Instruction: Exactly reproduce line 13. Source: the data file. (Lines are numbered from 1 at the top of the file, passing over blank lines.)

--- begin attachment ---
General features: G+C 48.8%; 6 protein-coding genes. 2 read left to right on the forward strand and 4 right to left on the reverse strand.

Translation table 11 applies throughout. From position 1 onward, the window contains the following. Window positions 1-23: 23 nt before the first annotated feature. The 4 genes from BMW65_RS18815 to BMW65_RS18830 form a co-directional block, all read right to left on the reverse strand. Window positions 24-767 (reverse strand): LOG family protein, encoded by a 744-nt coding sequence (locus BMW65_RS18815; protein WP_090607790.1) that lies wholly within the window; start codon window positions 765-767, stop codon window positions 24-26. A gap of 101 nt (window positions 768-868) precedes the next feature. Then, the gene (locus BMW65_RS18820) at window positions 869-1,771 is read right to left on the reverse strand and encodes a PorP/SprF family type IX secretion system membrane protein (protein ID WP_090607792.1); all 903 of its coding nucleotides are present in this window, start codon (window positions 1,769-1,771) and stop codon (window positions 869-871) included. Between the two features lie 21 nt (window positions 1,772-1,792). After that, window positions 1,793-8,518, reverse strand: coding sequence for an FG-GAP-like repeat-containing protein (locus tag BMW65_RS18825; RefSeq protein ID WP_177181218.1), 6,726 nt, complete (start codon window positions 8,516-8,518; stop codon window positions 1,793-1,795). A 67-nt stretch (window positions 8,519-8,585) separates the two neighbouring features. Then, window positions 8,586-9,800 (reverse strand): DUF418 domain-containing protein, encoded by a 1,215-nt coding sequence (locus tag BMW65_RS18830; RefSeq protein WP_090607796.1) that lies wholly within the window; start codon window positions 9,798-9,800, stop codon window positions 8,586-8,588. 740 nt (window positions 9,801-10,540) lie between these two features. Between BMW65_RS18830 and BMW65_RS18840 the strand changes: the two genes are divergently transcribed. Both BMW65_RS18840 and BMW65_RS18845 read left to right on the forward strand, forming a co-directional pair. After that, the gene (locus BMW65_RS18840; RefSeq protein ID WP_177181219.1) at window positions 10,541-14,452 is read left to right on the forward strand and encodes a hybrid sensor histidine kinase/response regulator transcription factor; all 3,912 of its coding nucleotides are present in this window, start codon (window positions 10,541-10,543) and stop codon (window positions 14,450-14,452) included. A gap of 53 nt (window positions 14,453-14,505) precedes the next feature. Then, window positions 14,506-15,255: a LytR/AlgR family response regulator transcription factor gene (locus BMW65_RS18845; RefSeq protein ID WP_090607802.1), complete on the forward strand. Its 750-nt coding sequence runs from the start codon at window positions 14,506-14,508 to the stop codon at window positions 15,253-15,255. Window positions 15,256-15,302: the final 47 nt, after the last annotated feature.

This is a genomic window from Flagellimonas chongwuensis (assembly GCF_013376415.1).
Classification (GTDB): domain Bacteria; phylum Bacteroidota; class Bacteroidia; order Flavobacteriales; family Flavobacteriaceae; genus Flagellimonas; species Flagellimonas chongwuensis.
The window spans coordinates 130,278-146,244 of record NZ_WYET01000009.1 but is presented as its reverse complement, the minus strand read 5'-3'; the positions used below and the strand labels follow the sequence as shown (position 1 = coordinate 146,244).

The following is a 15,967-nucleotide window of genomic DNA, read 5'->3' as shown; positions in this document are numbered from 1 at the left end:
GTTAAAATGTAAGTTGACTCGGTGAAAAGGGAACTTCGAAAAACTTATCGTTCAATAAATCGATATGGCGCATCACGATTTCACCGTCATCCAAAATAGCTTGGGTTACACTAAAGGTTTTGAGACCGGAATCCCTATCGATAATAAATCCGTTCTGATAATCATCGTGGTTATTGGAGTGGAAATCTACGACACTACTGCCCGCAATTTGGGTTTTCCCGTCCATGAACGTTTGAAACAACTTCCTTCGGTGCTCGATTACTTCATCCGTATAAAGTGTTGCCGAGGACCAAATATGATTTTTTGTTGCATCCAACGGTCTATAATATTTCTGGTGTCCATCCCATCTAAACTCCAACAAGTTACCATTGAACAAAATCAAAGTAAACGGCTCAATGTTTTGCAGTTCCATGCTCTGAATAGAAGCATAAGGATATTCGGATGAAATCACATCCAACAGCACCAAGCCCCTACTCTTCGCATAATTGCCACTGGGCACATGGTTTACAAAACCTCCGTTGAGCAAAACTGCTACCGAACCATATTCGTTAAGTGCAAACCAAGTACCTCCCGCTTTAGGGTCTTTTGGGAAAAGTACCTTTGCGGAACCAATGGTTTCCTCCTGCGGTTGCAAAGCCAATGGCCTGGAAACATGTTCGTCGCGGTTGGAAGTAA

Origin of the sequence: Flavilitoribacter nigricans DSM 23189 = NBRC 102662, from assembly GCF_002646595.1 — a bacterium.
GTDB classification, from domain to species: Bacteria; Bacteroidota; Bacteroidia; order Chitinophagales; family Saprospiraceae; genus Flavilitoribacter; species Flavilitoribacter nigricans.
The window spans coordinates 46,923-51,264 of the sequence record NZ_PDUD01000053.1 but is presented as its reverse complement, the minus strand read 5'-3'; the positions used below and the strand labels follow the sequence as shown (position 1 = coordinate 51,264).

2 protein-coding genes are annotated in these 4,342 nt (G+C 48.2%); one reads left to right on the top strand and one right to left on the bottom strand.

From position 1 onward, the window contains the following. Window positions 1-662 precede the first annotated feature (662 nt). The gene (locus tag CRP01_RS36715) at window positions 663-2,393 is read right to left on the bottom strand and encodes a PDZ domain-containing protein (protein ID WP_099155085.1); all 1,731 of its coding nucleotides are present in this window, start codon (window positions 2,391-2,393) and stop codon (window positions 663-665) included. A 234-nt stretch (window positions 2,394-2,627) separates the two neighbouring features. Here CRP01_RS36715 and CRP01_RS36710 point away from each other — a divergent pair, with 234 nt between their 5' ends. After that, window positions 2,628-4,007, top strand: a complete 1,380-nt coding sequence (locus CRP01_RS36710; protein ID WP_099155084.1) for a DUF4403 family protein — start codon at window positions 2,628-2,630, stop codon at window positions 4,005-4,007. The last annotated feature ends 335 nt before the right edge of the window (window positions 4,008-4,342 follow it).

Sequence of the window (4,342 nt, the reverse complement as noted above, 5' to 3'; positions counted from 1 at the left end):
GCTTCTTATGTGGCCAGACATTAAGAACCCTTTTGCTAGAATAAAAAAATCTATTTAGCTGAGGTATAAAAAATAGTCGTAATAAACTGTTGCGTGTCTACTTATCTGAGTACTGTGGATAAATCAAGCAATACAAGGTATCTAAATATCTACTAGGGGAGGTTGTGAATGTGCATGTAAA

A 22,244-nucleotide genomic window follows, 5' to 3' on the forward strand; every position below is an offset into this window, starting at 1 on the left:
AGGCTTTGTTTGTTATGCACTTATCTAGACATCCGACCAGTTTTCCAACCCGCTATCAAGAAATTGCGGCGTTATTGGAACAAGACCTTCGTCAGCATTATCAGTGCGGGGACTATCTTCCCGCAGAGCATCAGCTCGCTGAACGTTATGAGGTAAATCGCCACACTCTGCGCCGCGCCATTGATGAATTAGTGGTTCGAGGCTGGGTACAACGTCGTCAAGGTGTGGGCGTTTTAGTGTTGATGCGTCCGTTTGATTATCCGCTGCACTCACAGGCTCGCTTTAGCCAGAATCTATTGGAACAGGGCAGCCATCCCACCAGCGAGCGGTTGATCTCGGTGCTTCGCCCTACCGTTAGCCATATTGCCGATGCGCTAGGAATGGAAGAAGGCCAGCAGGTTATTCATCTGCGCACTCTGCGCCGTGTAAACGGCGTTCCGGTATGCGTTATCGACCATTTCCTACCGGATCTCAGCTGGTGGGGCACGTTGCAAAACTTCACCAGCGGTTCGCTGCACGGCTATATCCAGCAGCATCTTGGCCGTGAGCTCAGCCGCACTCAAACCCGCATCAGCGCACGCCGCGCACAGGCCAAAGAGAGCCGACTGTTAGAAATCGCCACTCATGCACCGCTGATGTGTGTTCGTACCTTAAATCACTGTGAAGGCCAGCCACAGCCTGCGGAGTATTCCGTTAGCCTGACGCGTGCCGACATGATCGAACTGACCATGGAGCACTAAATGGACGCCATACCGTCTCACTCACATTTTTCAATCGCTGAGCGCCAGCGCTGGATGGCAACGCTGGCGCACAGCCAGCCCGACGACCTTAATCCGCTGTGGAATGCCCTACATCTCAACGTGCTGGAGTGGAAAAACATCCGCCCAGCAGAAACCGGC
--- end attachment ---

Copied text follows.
Sequence of the window (4,342 nt, the reverse complement as noted above, 5' to 3'; positions counted from 1 at the left end):